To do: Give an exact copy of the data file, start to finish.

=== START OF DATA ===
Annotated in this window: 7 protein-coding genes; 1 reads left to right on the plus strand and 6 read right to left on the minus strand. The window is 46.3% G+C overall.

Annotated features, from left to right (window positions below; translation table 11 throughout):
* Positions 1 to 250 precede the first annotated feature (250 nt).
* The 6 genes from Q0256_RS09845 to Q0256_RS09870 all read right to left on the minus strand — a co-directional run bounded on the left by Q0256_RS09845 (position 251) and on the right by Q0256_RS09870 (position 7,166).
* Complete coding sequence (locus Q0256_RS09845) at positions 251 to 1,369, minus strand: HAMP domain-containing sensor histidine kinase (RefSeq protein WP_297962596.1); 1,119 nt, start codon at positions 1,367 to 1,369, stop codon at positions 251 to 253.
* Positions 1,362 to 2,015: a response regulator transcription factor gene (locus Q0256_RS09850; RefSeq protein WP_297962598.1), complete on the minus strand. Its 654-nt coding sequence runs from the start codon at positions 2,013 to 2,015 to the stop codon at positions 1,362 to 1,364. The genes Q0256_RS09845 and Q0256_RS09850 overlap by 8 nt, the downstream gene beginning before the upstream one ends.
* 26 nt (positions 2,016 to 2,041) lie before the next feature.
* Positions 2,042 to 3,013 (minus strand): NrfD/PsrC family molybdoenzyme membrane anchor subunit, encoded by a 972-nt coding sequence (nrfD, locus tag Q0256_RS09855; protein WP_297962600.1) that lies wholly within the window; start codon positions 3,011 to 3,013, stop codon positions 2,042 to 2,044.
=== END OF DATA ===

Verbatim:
Annotated in this window: 7 protein-coding genes; 1 reads left to right on the plus strand and 6 read right to left on the minus strand. The window is 46.3% G+C overall.

Annotated features, from left to right (window positions below; translation table 11 throughout):
* Positions 1 to 250 precede the first annotated feature (250 nt).
* The 6 genes from Q0256_RS09845 to Q0256_RS09870 all read right to left on the minus strand — a co-directional run bounded on the left by Q0256_RS09845 (position 251) and on the right by Q0256_RS09870 (position 7,166).
* Complete coding sequence (locus Q0256_RS09845) at positions 251 to 1,369, minus strand: HAMP domain-containing sensor histidine kinase (RefSeq protein WP_297962596.1); 1,119 nt, start codon at positions 1,367 to 1,369, stop codon at positions 251 to 253.
* Positions 1,362 to 2,015: a response regulator transcription factor gene (locus Q0256_RS09850; RefSeq protein WP_297962598.1), complete on the minus strand. Its 654-nt coding sequence runs from the start codon at positions 2,013 to 2,015 to the stop codon at positions 1,362 to 1,364. The genes Q0256_RS09845 and Q0256_RS09850 overlap by 8 nt, the downstream gene beginning before the upstream one ends.
* 26 nt (positions 2,016 to 2,041) lie before the next feature.
* Positions 2,042 to 3,013 (minus strand): NrfD/PsrC family molybdoenzyme membrane anchor subunit, encoded by a 972-nt coding sequence (nrfD, locus tag Q0256_RS09855; protein WP_297962600.1) that lies wholly within the window; start codon positions 3,011 to 3,013, stop codon positions 2,042 to 2,044.